personal care gear foraging hunting rabbit chicken cooking food preservation fiber arts medical herbs homestead
  • Likes 3
  • Mark post as helpful
  • send pies
    Number of slices to send:
    Optional 'thank-you' note:
  • Quote
  • Report post to moderator

Cindy Haskin wrote:I missed out on the betting, but I do have a question.... or a few. What do you use your Pygoras for? I'm hoping you say fiber and milk. I'm interested in the fiber aspect, and curious to know if your new little buckling will be kept/used for fiber? And if you do use the fiber, what is an average yield in ounces or pounds per animal per year? A smaller animal for the fiber is appealing to me, as opposed to a full sized angora goat. But I have no experience with either for fiber.



These are Nigoras - Nigerian Dwarf (for dairy) & Angora (for Fiber). They have fairly strict bloodline requirements, which exclude Pygmie goats, entirely. Not all dairy goats are allowed, with this breed, either, because the actual milk characteristics are specified, too - namely, higher-fat, sweeter-tasting. So, Nubians and Lamanchas, and most other dairy types are not allowed.

Pygoras are Pygmie (for meat) & Angora (for fiber), and have their own set of bloodline requirements.

This buckling will either be kept, for possible future stud, with a doe I don't have yet, wethered and kept as a buddy for his sire & and fiber producer, or traded/sold for another unrelated kid of either gender, in the same or a more advanced generation.

I love, Love, LOVE the fiber from this breed. I've not been doing it long enough to have an accurate average fiber production rate, as this is only my 2nd year, and the adults previous owner sheared 2x/yr. This year the only one or collected a full fleece from is this little guys big sister, and I've not weighed it, yet. Their mama's was not fully collected, and their dad's was left to blow out, on its own. That's also something very different from other larger fiber animals. Many Nigoras(not necessarily all) blow coat, like rabbits, so collection for mine anyway has been about a soothing grooming & bonding time, rather than a potentially frightening shearing.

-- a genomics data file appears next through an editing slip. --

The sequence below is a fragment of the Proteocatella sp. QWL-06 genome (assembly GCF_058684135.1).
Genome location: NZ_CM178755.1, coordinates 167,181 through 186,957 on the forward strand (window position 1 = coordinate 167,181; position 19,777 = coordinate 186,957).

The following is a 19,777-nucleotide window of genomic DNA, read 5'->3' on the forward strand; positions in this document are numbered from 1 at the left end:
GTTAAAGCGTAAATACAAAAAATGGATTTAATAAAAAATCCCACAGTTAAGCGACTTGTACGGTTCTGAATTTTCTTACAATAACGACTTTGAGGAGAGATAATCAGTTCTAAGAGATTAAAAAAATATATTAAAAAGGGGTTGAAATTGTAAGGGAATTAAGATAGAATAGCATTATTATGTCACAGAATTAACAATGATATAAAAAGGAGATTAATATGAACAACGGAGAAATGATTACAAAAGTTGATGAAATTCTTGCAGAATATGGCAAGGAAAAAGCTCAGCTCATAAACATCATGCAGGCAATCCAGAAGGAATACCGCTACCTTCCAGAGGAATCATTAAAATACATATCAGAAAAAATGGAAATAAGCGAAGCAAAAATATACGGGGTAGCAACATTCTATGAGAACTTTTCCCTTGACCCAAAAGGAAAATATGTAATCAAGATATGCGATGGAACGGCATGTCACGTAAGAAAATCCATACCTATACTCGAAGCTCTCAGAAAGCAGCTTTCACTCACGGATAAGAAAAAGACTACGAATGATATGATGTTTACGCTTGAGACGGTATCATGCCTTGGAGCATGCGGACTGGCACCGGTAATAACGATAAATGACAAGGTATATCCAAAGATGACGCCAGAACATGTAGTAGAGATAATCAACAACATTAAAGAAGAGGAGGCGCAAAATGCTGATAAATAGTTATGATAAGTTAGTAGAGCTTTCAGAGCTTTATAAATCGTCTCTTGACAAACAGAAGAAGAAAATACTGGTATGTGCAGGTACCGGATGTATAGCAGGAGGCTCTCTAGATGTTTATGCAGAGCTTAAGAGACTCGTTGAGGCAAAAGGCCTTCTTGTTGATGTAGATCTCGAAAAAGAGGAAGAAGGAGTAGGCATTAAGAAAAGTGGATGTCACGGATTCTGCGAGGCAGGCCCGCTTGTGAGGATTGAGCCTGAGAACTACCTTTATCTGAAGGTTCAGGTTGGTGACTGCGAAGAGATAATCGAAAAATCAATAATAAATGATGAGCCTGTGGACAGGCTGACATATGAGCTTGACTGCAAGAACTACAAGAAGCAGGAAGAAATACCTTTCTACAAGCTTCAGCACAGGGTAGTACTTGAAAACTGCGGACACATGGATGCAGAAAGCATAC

Raising goats comes with a very steep, heart-wrenching learning curve, but is worth it, to me.
 
Carla Burke
master gardener
Posts: 2769
1080
personal care gear foraging hunting rabbit chicken cooking food preservation fiber arts medical herbs homestead
  • Likes 2
  • Mark post as helpful
  • send pies
    Number of slices to send:
    Optional 'thank-you' note:
  • Quote
  • Report post to moderator
And, now he has a name! His sire is Koko Kola, his (much older) sister is Calypso, and his dam is Marley. So, they all have names I'd consider Caribbean/ African, in origin. We got the family from a(new) friend, Victoria - and this little guy feels very much like a victory, for us. He also has perfectly round spots, often referred to in goats as 'moon spots'. All this has added up to his name: Ziggy Moon (Ziggy means victorious)
received_328423108911099.jpeg
Ziggy Moon
Ziggy Moon
gift
 
The Greenhouse of the Future ebook by Francis Gendron
will be released to subscribers in: soon!
reply
    Bookmark Topic Watch Topic
  • New Topic